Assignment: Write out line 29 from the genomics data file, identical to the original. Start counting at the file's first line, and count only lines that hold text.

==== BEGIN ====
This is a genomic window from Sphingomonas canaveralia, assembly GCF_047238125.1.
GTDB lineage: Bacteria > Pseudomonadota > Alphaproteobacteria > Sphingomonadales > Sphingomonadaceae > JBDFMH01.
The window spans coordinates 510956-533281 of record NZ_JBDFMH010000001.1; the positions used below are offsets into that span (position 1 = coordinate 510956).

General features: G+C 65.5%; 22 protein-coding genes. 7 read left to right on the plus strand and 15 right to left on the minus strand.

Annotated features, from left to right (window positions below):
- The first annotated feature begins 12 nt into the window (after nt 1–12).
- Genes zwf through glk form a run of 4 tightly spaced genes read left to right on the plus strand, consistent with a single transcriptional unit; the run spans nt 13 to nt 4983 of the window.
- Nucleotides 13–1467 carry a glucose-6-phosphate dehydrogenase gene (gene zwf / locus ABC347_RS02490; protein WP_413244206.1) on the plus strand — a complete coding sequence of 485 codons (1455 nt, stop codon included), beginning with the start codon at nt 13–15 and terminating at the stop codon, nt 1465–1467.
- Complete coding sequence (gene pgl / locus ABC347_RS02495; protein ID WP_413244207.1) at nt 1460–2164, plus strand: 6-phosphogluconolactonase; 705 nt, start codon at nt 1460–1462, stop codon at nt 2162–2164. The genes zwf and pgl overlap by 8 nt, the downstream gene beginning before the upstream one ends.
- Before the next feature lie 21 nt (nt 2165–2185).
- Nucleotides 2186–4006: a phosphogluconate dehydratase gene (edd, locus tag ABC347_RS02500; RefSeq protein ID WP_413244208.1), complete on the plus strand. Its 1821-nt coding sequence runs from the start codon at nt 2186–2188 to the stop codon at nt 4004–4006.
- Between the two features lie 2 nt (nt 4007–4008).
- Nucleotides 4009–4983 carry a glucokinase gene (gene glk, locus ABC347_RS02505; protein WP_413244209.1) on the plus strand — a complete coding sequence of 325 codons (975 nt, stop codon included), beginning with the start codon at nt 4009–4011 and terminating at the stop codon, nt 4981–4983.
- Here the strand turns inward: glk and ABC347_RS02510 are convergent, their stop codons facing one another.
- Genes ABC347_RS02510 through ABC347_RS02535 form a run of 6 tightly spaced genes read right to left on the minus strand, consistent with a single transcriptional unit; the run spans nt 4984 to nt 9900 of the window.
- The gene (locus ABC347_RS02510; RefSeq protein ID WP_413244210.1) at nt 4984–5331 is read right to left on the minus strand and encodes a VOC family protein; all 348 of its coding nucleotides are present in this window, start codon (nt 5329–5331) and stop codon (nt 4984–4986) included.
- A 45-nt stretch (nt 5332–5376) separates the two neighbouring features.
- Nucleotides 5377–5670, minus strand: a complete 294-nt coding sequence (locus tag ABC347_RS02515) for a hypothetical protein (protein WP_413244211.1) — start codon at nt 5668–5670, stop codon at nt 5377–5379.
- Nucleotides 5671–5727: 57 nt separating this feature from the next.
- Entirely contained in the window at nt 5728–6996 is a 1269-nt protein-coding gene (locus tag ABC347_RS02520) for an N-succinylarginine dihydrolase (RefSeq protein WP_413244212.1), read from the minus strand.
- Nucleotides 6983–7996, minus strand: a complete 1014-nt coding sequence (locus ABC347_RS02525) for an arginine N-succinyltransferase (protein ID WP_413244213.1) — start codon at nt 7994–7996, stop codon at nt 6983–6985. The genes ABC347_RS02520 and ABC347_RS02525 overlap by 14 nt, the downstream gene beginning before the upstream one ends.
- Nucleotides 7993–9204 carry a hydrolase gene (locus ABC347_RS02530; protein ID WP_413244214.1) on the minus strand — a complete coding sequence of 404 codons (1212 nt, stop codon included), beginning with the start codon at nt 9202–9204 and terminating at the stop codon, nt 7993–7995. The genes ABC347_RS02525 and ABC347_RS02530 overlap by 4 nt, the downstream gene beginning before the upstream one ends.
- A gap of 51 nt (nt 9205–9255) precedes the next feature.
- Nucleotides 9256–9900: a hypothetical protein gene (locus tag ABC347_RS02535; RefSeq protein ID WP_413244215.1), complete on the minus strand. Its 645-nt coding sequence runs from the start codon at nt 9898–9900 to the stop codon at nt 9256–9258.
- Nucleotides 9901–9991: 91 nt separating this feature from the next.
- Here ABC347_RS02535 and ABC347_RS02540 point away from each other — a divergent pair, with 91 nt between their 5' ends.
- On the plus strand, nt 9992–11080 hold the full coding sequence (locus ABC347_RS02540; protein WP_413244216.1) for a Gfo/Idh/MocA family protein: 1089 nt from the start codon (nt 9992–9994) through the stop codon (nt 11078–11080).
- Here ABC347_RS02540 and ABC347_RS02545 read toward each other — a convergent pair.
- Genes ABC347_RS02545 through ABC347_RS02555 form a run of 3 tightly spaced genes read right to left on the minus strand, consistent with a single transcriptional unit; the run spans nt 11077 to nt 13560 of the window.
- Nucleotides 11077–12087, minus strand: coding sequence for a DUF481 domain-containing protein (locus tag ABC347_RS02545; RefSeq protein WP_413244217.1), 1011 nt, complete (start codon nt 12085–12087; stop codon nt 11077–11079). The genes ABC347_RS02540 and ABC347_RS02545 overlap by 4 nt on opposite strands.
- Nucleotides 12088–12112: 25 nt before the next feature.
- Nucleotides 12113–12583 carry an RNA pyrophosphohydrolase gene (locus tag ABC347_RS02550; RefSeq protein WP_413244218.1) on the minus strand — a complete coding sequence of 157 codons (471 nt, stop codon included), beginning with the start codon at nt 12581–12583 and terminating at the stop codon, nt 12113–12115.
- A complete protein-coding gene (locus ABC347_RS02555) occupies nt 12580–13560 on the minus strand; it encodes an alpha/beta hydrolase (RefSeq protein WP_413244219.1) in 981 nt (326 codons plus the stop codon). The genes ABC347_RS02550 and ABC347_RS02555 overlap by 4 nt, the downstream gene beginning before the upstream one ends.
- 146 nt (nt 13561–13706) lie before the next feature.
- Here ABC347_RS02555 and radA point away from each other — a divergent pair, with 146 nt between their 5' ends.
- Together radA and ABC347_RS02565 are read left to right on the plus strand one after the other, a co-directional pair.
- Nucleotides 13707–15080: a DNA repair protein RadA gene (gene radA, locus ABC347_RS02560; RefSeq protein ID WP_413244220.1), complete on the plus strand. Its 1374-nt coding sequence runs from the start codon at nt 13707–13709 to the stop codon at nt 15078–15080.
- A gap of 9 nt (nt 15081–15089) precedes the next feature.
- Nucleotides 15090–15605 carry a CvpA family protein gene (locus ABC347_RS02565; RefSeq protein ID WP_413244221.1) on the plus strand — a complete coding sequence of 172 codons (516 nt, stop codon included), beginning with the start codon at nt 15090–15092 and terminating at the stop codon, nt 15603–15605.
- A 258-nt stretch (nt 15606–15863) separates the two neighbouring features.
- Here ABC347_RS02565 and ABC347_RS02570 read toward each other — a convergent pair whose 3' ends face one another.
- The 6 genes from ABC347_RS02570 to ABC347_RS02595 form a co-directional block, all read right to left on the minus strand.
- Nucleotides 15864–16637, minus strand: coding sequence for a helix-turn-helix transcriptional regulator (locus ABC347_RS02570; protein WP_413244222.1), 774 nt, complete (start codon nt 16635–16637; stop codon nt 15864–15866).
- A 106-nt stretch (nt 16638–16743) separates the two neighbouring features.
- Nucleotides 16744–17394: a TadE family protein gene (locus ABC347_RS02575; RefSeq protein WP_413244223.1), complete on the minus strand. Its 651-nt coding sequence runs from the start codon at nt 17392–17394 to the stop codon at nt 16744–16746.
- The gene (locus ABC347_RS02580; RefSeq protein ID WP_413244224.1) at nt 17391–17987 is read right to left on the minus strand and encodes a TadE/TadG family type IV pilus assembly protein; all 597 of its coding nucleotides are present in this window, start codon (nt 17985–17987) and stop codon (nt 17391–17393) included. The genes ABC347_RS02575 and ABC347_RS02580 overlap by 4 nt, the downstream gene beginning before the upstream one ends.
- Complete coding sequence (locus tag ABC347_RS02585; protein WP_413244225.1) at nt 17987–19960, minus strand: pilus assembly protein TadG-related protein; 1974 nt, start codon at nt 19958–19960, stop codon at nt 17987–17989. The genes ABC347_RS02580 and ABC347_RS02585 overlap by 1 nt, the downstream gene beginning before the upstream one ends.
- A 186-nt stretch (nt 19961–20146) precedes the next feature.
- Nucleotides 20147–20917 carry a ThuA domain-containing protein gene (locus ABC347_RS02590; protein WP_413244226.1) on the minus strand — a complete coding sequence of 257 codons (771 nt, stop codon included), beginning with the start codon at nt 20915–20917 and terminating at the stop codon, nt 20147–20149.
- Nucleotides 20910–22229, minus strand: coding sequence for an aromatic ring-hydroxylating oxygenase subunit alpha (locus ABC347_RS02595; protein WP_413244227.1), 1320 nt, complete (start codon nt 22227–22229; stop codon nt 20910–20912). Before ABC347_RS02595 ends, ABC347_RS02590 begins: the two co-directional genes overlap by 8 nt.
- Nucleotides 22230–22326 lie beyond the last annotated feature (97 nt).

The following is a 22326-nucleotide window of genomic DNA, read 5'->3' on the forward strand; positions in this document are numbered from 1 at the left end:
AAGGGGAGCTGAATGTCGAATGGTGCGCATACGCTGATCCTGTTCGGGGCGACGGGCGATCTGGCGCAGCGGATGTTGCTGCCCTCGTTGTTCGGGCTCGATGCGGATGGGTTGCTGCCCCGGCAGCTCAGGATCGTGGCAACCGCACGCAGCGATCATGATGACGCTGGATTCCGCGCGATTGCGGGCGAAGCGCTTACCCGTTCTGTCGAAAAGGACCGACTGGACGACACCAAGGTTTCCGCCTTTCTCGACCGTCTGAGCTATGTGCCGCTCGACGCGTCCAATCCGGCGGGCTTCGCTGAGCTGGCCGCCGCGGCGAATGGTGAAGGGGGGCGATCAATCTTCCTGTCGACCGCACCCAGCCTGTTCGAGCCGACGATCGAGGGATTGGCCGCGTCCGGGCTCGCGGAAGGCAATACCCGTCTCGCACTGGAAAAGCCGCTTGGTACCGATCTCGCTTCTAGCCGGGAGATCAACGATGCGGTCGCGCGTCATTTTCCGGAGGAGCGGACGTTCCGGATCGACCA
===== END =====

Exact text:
- Genes ABC347_RS02545 through ABC347_RS02555 form a run of 3 tightly spaced genes read right to left on the minus strand, consistent with a single transcriptional unit; the run spans nt 11077 to nt 13560 of the window.